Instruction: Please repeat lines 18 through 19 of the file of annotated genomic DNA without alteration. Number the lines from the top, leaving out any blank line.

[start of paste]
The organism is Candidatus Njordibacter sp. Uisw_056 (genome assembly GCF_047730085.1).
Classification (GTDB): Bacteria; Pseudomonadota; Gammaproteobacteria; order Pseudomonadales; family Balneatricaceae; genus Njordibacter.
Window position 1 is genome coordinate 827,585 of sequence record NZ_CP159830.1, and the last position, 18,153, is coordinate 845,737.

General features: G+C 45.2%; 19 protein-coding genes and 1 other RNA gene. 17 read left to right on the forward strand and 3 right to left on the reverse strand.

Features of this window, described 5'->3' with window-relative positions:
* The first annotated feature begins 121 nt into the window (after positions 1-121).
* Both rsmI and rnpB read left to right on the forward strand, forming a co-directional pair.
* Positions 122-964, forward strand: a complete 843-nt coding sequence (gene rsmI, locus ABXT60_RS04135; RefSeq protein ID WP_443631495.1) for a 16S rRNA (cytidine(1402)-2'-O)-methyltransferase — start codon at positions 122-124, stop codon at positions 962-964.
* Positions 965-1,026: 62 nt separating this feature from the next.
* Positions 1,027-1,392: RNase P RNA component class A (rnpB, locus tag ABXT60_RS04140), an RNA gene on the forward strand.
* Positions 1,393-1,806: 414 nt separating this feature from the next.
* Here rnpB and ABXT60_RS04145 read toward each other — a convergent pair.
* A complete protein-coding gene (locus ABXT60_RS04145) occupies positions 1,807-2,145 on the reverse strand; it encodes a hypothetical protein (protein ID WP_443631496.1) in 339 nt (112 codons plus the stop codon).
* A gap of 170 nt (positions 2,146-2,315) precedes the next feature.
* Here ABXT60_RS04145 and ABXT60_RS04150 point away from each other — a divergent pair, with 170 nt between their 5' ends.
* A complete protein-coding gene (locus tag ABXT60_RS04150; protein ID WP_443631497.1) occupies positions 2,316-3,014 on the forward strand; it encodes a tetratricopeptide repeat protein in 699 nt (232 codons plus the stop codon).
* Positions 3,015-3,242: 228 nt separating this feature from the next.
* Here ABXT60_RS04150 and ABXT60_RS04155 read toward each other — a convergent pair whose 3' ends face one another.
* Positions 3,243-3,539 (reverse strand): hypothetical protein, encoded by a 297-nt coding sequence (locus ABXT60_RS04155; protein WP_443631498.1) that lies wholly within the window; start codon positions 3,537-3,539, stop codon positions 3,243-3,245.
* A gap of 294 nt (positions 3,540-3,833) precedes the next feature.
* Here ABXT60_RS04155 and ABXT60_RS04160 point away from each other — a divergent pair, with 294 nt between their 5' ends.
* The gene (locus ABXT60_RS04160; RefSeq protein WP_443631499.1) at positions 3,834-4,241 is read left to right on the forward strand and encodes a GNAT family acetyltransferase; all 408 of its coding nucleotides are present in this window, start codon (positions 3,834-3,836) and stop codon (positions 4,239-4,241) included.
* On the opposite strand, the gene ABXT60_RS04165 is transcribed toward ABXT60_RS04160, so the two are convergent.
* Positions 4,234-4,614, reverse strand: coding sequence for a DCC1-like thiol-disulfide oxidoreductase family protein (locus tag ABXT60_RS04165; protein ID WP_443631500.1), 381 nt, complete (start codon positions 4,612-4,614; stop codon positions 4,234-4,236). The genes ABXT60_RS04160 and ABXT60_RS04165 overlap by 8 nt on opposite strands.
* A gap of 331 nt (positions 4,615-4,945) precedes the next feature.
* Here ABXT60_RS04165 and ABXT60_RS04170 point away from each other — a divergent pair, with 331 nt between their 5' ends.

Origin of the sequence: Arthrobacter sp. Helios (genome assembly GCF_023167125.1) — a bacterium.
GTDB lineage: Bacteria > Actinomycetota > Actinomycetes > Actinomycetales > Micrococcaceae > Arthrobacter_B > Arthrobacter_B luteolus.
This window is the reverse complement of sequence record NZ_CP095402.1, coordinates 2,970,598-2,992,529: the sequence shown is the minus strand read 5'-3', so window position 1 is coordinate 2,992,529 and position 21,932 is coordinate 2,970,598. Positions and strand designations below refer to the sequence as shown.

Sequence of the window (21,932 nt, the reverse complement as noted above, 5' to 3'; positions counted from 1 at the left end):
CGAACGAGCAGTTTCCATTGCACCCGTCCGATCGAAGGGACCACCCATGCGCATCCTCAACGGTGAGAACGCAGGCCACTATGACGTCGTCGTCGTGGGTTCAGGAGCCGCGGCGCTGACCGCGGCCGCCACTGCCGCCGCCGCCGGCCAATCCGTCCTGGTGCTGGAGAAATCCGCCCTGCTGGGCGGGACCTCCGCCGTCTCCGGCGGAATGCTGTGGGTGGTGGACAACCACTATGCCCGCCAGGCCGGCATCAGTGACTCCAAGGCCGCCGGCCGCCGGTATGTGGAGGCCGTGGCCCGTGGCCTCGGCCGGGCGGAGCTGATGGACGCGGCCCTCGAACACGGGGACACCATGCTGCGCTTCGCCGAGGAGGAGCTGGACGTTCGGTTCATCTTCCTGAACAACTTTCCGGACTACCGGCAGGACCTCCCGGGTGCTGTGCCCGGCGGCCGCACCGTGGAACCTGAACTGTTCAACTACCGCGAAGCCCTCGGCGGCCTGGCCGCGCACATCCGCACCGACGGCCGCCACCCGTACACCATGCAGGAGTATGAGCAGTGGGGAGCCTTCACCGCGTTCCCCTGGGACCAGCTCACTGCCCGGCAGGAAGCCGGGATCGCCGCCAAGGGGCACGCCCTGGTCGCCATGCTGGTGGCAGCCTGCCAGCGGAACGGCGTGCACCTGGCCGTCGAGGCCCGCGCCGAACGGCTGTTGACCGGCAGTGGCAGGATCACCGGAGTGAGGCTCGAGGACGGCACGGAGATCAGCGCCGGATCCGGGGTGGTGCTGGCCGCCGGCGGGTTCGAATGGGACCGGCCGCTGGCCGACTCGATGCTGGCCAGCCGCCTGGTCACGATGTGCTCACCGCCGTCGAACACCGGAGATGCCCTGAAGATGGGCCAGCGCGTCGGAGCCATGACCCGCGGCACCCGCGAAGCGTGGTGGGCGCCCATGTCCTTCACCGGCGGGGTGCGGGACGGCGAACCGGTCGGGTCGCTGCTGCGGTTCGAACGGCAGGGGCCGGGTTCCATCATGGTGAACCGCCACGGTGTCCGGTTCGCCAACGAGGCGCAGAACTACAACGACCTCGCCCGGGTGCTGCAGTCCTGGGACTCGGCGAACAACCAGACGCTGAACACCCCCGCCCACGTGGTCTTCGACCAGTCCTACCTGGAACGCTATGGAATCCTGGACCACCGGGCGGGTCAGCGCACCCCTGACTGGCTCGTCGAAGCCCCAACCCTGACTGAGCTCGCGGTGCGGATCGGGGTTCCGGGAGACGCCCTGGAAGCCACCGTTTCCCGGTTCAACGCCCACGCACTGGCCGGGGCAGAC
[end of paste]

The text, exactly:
* Here ABXT60_RS04150 and ABXT60_RS04155 read toward each other — a convergent pair whose 3' ends face one another.
* Positions 3,243-3,539 (reverse strand): hypothetical protein, encoded by a 297-nt coding sequence (locus ABXT60_RS04155; protein WP_443631498.1) that lies wholly within the window; start codon positions 3,537-3,539, stop codon positions 3,243-3,245.